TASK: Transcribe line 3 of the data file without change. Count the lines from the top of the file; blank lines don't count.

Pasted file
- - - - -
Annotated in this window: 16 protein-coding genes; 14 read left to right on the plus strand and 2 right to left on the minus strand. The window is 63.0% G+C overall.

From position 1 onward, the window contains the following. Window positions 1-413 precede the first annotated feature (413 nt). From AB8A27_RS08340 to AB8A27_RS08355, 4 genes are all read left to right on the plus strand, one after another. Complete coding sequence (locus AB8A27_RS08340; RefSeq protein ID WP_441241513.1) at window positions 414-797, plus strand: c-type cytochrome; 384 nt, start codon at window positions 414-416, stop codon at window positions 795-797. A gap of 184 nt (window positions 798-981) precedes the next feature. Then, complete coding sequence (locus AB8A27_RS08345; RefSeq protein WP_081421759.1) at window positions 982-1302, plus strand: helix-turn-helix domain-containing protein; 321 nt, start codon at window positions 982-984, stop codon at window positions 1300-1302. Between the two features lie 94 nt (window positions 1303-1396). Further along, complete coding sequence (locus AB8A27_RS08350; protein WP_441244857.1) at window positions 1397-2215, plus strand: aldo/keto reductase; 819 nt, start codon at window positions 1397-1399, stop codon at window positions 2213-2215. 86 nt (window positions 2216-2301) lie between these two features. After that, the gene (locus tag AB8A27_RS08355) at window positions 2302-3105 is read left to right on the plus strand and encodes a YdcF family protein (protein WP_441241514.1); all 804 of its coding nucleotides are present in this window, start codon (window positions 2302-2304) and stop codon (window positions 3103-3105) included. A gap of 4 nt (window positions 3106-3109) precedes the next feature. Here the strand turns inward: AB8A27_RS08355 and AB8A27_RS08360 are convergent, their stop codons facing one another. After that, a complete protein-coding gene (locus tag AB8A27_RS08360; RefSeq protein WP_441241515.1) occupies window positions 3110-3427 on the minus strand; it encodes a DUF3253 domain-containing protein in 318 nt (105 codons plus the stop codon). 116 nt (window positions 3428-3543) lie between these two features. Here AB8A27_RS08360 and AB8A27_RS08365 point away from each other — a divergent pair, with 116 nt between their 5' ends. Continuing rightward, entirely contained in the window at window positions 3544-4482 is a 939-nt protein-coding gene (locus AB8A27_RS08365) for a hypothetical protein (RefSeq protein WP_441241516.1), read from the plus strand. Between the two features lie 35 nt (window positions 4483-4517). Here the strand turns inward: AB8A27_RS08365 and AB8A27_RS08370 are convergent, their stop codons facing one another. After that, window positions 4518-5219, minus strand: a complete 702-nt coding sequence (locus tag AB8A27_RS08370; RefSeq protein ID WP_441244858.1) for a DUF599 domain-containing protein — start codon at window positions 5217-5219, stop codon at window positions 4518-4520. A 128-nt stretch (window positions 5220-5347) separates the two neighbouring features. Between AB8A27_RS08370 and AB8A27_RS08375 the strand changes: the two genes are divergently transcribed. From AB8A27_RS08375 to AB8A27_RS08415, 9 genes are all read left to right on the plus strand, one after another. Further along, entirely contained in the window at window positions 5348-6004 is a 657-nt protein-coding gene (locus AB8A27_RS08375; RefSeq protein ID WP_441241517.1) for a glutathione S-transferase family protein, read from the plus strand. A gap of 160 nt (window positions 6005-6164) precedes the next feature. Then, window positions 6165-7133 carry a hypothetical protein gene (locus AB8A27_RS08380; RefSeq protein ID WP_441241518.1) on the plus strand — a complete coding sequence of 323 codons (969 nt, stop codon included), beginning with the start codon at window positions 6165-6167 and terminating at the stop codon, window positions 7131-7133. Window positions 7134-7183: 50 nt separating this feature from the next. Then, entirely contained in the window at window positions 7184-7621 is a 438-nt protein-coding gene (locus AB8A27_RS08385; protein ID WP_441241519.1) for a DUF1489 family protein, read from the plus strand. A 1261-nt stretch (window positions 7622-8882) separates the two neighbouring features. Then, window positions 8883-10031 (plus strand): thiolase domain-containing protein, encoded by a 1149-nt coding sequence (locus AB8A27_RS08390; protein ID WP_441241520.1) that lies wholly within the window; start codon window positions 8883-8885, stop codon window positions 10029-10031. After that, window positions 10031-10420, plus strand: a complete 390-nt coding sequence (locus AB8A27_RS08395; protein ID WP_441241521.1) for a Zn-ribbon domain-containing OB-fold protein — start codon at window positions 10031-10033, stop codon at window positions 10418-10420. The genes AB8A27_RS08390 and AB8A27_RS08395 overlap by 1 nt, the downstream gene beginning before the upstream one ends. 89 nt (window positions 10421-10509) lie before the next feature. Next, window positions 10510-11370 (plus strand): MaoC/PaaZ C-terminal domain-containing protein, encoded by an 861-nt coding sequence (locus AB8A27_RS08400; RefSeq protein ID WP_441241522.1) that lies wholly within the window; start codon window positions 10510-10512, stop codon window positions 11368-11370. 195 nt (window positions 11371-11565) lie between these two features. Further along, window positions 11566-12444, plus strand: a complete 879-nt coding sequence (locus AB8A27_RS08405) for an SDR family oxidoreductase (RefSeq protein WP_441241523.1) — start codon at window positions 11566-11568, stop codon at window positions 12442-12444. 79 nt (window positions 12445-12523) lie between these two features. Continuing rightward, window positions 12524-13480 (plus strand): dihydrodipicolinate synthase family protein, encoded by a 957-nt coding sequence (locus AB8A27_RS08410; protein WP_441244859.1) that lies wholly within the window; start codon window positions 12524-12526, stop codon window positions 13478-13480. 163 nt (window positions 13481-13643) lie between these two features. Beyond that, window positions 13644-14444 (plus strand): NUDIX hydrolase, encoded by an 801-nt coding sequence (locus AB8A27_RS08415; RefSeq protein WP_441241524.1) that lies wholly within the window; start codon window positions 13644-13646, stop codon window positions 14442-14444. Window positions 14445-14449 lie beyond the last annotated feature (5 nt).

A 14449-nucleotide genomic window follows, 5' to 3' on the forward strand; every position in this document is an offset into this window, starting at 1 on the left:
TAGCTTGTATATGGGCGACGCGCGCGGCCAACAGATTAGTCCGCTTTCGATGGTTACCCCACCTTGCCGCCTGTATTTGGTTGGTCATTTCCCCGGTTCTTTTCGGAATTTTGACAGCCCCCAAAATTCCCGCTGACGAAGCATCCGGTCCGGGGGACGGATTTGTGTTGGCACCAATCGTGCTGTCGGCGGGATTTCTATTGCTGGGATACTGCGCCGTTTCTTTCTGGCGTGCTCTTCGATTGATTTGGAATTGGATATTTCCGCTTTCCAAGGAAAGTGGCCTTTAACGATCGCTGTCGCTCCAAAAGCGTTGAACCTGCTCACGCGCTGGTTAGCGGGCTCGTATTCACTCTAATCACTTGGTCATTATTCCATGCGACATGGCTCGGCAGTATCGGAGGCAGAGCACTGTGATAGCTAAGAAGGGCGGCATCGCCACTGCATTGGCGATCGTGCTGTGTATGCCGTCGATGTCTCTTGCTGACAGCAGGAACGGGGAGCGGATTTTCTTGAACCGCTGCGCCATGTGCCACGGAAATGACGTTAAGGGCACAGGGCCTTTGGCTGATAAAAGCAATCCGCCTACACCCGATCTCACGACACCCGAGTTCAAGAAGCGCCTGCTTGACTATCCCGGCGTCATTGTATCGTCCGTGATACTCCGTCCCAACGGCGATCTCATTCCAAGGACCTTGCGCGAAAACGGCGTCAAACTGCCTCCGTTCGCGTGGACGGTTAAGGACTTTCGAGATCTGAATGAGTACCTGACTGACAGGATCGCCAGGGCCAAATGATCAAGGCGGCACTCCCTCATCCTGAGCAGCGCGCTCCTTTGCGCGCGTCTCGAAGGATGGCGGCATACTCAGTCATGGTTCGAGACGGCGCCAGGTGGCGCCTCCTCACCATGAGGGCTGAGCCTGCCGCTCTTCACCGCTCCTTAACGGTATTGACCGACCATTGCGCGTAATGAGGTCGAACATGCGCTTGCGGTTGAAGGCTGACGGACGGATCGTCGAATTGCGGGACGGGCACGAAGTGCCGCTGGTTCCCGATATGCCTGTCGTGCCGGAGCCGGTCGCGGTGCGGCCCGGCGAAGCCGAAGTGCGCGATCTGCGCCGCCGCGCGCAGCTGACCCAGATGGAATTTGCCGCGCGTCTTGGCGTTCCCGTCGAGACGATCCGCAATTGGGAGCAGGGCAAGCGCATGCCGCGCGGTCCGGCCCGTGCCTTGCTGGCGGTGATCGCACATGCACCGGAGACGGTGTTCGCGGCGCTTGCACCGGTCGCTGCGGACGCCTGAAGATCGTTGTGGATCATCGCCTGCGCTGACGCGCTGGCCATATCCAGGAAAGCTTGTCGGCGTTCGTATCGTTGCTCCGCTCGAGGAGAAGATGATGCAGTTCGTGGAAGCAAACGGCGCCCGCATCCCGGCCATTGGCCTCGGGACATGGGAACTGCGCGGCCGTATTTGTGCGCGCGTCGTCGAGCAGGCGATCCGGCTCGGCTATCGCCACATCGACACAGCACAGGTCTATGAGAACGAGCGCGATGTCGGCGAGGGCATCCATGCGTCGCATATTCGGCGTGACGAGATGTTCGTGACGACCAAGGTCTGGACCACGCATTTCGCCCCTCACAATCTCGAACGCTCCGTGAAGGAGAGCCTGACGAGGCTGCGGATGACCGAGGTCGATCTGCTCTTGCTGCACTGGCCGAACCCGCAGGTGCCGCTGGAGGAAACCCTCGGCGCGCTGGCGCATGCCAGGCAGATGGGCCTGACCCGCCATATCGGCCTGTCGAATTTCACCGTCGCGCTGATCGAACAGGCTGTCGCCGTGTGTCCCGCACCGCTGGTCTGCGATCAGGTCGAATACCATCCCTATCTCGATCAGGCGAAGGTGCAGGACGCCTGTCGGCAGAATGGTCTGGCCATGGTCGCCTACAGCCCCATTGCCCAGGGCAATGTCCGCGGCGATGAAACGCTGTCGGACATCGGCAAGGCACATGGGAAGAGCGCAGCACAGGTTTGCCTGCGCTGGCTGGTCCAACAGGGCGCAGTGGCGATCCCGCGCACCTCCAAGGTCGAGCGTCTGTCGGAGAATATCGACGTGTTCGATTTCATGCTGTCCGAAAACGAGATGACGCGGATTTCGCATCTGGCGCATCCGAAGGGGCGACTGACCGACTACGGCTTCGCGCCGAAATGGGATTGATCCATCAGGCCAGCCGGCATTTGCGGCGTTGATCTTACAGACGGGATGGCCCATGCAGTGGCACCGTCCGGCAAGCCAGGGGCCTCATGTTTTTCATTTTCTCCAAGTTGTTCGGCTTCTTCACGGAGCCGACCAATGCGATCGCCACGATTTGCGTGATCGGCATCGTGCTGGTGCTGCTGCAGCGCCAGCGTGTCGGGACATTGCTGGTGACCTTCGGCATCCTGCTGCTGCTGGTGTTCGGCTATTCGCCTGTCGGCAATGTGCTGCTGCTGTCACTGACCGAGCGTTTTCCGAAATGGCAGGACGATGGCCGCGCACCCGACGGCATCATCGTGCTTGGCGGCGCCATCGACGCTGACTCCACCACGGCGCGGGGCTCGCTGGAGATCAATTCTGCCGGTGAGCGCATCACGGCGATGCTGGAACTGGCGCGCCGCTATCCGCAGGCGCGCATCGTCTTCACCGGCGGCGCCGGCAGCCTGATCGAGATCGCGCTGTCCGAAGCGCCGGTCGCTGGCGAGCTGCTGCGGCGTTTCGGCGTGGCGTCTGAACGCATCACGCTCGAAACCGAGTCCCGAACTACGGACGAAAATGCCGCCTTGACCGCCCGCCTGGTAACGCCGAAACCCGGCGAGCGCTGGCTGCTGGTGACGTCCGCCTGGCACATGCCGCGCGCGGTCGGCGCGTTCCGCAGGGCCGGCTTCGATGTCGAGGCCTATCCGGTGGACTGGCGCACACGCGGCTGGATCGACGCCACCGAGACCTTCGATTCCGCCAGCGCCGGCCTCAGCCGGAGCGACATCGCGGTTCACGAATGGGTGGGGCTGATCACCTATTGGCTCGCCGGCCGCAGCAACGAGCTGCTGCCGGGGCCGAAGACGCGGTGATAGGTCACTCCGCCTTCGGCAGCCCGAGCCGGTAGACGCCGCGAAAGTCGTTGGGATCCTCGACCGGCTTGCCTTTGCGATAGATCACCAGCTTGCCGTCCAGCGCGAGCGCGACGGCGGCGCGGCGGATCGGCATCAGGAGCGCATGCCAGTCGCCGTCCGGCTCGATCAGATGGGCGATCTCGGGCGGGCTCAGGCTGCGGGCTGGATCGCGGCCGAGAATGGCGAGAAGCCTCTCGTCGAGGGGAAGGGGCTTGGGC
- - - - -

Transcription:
A 14449-nucleotide genomic window follows, 5' to 3' on the forward strand; every position in this document is an offset into this window, starting at 1 on the left: